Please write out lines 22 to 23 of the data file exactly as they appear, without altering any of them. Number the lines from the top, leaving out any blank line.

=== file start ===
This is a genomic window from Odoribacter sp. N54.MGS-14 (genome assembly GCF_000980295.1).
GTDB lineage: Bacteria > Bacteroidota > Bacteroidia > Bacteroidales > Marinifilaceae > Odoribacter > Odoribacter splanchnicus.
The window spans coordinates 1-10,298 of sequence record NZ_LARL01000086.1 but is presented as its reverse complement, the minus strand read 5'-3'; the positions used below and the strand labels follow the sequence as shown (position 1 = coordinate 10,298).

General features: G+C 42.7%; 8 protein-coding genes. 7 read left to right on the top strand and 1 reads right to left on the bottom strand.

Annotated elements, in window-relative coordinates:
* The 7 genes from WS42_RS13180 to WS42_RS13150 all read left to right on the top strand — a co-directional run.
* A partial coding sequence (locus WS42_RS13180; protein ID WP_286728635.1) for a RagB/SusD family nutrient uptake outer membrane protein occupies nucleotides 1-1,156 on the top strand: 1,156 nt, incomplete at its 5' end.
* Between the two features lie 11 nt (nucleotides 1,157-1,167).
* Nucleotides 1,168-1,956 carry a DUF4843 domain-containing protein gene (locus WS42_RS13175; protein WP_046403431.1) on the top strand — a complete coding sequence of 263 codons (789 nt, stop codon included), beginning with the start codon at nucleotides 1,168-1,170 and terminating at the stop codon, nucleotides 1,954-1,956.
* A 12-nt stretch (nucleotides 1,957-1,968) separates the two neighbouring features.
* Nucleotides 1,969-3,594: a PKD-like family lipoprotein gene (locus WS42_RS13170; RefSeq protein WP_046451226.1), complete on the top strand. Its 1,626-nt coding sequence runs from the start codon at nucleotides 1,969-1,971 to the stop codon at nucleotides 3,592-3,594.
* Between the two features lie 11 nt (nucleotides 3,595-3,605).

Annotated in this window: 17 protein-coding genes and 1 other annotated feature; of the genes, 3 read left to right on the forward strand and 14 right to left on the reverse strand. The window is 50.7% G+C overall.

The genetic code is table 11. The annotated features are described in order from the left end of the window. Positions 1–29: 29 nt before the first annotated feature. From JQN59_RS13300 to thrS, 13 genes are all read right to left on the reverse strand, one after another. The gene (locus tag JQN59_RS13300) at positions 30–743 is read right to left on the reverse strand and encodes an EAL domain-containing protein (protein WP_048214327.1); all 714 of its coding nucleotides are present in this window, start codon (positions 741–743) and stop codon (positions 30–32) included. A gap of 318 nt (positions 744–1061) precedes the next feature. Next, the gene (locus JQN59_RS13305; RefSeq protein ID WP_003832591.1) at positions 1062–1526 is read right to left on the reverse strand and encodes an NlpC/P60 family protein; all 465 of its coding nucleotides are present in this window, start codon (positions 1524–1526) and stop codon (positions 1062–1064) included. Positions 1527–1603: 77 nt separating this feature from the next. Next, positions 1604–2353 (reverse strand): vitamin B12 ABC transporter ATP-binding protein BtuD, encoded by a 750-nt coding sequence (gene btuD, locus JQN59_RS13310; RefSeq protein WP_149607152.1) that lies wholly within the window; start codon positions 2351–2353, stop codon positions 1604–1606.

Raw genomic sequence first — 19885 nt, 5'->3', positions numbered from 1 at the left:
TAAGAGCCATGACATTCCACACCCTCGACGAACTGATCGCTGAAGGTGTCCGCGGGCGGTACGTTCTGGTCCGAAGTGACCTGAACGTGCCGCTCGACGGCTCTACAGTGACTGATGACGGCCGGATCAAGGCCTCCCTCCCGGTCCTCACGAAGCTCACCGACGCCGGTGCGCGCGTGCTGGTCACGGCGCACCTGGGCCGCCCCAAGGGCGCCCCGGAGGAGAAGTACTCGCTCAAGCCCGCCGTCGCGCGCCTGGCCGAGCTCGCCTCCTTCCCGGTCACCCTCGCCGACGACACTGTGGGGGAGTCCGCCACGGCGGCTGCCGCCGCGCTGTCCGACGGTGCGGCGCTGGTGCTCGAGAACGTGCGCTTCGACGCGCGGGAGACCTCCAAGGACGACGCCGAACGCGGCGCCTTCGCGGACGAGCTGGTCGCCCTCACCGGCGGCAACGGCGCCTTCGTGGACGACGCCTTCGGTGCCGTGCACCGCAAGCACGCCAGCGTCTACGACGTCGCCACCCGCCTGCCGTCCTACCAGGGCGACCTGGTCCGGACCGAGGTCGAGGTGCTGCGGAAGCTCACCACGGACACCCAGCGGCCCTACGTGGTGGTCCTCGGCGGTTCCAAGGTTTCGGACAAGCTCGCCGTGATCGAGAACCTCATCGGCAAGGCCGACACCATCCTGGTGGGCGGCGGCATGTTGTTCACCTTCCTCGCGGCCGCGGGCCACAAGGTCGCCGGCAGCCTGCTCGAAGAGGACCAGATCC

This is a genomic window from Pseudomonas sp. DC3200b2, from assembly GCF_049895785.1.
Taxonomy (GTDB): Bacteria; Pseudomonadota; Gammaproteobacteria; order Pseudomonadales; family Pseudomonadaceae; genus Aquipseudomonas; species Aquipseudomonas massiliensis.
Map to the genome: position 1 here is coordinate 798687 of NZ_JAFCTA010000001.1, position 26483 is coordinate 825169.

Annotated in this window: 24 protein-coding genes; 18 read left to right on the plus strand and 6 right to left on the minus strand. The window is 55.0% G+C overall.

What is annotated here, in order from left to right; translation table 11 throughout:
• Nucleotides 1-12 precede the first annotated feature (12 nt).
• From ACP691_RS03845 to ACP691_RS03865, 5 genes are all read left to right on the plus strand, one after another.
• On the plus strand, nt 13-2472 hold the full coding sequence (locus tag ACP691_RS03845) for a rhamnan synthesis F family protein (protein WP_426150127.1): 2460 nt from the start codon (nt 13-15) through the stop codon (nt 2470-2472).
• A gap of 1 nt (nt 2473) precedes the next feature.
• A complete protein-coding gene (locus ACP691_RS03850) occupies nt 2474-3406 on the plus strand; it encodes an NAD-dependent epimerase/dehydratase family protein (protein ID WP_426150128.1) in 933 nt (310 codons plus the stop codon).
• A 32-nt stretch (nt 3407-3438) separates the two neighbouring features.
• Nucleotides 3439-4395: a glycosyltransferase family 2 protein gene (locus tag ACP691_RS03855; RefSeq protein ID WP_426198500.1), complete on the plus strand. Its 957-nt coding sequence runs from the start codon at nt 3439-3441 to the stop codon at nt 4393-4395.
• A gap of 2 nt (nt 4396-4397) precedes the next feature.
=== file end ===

• Nucleotides 1-12 precede the first annotated feature (12 nt).
• From ACP691_RS03845 to ACP691_RS03865, 5 genes are all read left to right on the plus strand, one after another.